In previous columns, I’ve discussed the skills shortage, educational institutions that are scaling up curriculums, and the certified mission critical operator (CMCO) program (www.mccerts.com) for validating data center operational skills. If the industry was at a standstill, these traditional learning experiences would be sufficient. Despite the global pandemic and economic chaos that follows, the data center industry is not at a standstill. If anything, it is accelerating and challenging the skills of those who must meet the daily operational demands with whatever limited knowledge they have at their disposal.
So, in the data center world of constant change, where does good, honest, and transparent data center operational knowledge come from?
In my early days, I remember a West Coast colocation that lost half of the power in its facility. This went on for over 24 hours with rumors spreading rapidly throughout the industry about the company’s eminent demise.
Why would anybody colocate in such an unreliable facility? Why would existing clients stay?
The market spoke, and, within one month of the incident, the facility went from 55% occupancy to nearly 100% occupancy.
This success story is a credit to the colos management and staff who kept their clients so well-informed during the incident regarding repair status that those clients became their best sales tool. It was their transparency skills that not only saved them but also helped them to excel.
When things go wrong in a data center, those affected have no stomach for double talk, deflecting statements, or passing the buck. Clients just want the truth, so they can make good decisions about their own operations. Over the years, I have evaluated many incidents, and it usually begins with everyone sitting in a room pointing fingers at each other. Eventually we get to the facts, create a “lessons learned package,” and update operational scripts.
The lessons learned and updated scripts improve the situation for the colo staff and their clients, as they all learn something new about their data centers and now have processes in place to address repeat incidents. Unfortunately, that is about as far as the knowledge train goes. Seldom does the information ever get shared beyond the walls of the data center where it occurred, and it may not even get shared with other groups at the same facility. When this happens, only those involved in the incident gain knowledge, while the rest of the industry is left in the dark.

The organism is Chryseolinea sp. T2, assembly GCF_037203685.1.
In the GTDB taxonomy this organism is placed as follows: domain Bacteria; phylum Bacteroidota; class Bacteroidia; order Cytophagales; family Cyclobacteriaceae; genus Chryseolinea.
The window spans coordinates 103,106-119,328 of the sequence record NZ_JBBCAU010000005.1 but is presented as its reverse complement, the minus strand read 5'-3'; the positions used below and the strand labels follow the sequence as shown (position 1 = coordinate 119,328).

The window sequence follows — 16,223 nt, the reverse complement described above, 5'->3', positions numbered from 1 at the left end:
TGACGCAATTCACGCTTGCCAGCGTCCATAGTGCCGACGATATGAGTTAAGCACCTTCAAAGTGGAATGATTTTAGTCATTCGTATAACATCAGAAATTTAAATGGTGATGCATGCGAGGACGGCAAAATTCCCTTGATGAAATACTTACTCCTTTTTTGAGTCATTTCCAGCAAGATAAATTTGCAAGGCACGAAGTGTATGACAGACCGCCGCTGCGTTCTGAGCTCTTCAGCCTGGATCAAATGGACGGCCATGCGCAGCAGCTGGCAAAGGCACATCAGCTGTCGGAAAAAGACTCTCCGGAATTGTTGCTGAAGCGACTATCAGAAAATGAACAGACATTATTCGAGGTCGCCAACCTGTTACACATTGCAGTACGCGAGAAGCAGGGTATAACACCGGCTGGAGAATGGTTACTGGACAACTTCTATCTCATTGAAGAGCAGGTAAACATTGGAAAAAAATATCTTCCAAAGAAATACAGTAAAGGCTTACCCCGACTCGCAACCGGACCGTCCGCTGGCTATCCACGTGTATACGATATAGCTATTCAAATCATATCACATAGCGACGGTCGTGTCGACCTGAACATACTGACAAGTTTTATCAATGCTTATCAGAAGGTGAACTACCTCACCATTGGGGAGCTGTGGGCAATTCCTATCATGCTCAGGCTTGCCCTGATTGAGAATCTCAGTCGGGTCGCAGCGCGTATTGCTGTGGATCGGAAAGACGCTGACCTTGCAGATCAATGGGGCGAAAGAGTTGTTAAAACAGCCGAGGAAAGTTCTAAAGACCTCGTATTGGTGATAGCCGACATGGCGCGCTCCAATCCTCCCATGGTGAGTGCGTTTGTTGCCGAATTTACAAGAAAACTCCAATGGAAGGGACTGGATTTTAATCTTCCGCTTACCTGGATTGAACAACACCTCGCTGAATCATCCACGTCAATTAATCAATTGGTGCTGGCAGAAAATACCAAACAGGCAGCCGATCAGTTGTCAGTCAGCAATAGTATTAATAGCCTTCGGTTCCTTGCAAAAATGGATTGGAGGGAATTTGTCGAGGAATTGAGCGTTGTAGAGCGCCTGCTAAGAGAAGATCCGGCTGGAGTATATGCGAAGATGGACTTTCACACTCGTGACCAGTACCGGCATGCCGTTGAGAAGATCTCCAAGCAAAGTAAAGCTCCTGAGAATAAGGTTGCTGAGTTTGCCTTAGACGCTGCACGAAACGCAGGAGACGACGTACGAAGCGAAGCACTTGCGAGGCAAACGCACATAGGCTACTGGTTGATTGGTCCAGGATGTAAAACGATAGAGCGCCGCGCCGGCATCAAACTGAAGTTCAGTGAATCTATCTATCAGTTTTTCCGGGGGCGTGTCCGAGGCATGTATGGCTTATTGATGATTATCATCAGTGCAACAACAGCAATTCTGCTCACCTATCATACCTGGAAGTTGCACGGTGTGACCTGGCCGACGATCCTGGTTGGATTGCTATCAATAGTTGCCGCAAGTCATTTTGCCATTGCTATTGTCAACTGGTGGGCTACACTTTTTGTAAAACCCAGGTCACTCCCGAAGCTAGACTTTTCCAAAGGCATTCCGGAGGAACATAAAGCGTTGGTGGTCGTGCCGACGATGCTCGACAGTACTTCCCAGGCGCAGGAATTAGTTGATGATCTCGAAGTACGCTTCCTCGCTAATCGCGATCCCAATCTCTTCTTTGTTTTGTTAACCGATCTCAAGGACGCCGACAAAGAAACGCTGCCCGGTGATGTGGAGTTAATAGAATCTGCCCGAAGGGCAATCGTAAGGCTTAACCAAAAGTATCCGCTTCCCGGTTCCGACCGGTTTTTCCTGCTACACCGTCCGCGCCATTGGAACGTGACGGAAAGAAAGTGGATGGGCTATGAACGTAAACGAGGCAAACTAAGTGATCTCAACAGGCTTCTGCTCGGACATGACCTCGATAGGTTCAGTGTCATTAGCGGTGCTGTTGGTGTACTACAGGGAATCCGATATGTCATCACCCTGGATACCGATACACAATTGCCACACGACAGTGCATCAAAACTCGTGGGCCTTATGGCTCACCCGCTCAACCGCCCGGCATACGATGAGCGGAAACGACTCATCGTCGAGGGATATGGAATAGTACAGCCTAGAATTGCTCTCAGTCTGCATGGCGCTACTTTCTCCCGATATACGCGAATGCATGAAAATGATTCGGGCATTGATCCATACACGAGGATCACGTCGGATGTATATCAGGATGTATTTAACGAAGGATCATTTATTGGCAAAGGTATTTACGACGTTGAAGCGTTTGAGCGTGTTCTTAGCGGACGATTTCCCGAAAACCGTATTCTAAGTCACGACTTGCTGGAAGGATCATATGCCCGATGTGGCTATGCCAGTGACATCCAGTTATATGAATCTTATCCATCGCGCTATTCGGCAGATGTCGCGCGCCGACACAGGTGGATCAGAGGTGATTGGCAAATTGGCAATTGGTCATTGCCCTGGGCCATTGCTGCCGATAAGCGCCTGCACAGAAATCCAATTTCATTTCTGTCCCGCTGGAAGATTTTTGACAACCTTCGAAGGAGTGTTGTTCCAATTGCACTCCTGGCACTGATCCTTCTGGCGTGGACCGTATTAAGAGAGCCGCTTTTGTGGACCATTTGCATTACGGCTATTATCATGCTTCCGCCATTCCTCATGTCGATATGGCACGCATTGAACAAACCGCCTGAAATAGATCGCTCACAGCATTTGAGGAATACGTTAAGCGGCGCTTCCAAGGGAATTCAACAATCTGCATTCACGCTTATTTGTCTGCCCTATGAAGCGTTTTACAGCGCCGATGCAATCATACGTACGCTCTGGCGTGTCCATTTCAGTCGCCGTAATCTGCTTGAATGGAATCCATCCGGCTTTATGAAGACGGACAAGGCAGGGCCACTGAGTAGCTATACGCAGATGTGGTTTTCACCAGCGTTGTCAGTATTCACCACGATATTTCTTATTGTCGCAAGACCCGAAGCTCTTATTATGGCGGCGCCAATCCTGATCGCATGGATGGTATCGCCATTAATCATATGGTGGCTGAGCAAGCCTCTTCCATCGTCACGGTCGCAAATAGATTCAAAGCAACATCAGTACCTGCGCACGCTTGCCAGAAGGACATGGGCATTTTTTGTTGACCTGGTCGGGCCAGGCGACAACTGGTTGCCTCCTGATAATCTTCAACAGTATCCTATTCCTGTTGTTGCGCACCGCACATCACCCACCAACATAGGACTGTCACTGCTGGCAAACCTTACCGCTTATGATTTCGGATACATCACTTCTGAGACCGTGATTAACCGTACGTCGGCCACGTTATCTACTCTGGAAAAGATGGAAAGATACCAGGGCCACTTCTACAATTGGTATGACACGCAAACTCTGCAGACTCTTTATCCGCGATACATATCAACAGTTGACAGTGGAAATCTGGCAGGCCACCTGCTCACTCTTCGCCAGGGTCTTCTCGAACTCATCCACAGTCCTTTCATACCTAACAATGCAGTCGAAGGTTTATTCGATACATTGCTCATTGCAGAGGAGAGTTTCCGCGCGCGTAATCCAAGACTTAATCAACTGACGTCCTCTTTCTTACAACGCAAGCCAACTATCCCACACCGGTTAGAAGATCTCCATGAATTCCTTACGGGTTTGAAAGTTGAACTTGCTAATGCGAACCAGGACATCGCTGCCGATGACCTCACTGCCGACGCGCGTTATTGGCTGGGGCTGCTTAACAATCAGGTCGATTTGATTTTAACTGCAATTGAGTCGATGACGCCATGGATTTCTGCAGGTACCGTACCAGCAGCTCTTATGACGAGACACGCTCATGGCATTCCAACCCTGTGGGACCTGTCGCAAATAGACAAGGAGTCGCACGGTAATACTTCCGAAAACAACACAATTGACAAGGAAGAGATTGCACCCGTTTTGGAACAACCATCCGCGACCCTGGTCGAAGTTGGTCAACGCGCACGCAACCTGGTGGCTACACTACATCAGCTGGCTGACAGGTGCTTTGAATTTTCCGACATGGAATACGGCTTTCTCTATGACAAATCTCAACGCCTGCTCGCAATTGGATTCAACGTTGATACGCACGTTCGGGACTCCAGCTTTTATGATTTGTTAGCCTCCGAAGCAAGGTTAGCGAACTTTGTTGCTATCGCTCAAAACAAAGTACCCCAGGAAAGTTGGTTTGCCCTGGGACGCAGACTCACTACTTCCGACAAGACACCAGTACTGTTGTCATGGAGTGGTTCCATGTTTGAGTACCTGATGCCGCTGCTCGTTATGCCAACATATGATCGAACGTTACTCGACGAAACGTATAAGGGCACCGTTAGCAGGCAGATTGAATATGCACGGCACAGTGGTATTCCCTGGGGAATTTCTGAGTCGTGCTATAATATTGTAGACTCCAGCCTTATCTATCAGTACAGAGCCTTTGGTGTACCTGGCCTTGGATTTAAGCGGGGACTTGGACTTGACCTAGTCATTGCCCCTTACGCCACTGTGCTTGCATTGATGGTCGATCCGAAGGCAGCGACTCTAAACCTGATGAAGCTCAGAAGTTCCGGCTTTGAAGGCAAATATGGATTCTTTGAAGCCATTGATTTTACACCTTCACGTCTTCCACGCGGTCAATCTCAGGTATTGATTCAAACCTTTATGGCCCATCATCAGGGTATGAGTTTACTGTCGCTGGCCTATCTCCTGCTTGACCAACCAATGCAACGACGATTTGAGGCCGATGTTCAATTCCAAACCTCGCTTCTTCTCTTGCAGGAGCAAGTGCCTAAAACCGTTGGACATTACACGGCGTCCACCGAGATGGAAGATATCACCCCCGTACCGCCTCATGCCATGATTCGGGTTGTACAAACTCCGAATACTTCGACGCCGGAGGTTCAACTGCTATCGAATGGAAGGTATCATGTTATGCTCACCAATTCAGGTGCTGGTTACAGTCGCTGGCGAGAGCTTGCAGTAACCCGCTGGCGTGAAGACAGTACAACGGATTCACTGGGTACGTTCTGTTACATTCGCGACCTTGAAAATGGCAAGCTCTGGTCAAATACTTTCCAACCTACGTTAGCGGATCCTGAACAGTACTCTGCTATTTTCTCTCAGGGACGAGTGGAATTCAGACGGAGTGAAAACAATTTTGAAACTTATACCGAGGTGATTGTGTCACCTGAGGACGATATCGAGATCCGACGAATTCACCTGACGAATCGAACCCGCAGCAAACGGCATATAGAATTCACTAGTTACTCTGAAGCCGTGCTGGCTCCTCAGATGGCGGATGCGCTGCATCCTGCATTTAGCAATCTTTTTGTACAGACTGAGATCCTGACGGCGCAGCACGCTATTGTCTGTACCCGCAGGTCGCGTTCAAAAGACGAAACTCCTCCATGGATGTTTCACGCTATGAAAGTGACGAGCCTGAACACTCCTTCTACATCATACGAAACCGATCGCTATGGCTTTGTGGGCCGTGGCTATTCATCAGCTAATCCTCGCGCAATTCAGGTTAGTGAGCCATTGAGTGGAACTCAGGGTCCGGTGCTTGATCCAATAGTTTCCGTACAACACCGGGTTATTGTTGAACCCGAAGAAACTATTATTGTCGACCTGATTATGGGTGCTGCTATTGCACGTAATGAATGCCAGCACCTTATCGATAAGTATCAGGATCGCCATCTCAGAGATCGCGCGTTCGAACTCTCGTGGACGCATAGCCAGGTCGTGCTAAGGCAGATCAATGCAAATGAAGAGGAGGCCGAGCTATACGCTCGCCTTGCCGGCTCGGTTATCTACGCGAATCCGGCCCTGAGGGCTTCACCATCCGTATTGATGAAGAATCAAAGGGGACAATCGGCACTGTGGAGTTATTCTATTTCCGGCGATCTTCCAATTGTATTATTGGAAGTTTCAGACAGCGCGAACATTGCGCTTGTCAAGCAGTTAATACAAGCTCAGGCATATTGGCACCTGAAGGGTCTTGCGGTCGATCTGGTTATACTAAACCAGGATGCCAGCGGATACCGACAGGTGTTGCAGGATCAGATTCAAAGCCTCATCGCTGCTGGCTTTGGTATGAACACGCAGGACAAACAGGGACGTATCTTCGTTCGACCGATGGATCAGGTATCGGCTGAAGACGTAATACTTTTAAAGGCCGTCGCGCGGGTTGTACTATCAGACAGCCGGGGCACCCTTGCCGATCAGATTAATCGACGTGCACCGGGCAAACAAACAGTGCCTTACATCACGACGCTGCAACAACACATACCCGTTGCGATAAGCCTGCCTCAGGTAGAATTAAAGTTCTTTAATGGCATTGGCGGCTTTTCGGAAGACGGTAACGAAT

It was once acceptable not to talk about incidents for fear the competition could twist the facts, create false rumors, or use incident knowledge against you. But the industry is maturing. It has changed, with tens of thousands of data centers around the globe having clients that are more mobile than in the past. These clients are demanding more transparency in day-to-day operations.
Data center clients have become much savvier themselves and have their own remote monitoring systems with time-stamped reports of the how and when their operation was affected by a data center incident. Even without such documentation, there are so many smartphones in and around the data center, chances are an incident will be recorded and posted on social media before the operations group has identified the cause.
The days of keeping an incident hush-hush or sweeping it under the rug are gone — hopefully, forever.
Routine surveys conducted by the Uptime Institute show the number of data cener incidents are on the rise. Whether this is because the industry is becoming more open about incidents or more incidents are occurring can be a matter of debate, but that is not the real issue.